You’ve already discovered a fast and easy way to scan all your documents, but what about signing them? SignEasy delivers on its name by providing a fast and secure way for you to sign and send nearly any kind of paperwork in minutes. The app records your signature by turning your phone or tablet into a sign pad, which you then use your finger or stylus to make your mark. Then simply import your document and select the page you’d like to edit. Tap the pen icon to place your signature, initials, logo, and/or date on the document and press save. It’s that easy!
And it’s not just for your signature. SignEasy allows for an unlimited amount of signers and documents, meaning your business can reduce its paper output by having customers sign receipts, waivers, or invoices through a tablet. (And, you don’t even need WiFi.) You can then easily search and sort the documents, keeping everything organized and environmentally-friendly.
Click here for a free 14-trial of SignEasy. After that, plans start at $10/month.
What if you’re looking for productivity apps that do a little more than streamline repetitive day-to-day tasks?
Maybe you already utilize plenty of productivity apps but are still struggling to focus. You find yourself constantly looking at your phone, disrupting concentration even further. Consider Forest.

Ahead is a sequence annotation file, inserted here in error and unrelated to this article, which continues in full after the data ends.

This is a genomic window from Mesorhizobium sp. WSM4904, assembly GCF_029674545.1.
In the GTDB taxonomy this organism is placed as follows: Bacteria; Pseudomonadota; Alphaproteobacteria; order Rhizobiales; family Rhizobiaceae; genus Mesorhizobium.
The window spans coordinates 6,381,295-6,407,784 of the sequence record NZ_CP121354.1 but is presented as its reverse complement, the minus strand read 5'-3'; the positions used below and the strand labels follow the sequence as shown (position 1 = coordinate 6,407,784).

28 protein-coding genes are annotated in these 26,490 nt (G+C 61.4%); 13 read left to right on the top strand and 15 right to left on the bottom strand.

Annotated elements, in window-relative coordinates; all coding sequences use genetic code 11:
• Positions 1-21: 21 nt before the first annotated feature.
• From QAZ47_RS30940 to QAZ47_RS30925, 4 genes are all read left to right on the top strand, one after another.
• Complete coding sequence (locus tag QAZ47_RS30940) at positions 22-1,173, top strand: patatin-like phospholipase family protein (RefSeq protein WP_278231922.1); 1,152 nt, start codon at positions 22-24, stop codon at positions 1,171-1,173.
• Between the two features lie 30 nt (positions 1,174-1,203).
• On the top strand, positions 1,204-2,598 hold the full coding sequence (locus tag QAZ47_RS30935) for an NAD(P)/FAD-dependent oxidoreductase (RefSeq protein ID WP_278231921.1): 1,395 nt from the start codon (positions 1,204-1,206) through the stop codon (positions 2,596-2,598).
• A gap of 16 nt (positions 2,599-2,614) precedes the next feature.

The Forest app is unusual in that it encourages focus by incentivizing productivity. If you’re old enough to remember the immense popularity of Tamagotchi, the brilliance behind Forest will make quick sense. Whenever you need to focus on a project, you open the app and set a timer for yourself. When the timer starts, a virtual seed is planted and a tree begins to grow. The longer you work, the bigger the tree. If you leave the app though—say to go lurk around Facebook—the tree dies. If, however, you make it through the designated time, that tree is plotted on your “forest” where you can see all the successful (and unsuccessful) trees you’ve planted throughout the day, effectively tracking your focus.
While the sense of achievement provided by the app may be enough for some users, Forest takes things a step further. As you successfully plant digital trees, you accrue virtual currency which can be used to plant REAL trees in Africa. The trees are planted by Trees for the Future, a nonprofit organization in Maryland. Improve your focus and help combat deforestation? We call that a win-win. Check out the free app here.
While Forest is great for individuals, RescueTime is ideal for the evaluation of both solo and team productivity. The app runs securely in the background of your computer, phone, or tablet and tracks the time you spend on websites and apps. It then provides detailed reports outlining what you accomplished throughout the day. Companies can use this information to reevaluate current employee processes, getting an honest and unbiased look at workloads.
RescueTime provides more than just accountability though, it also allows you to set limits for yourself. Block distracting websites that tend to draw your attention when your focus fades. Set alerts to let you know you’ve spent a certain amount of time emailing or editing. The app is free, although premium versions are available tailored to individuals or organizations. Click here to learn more.
Have you tried any of these productivity apps? Or are there any special ones you would recommend? Let us know in the comments.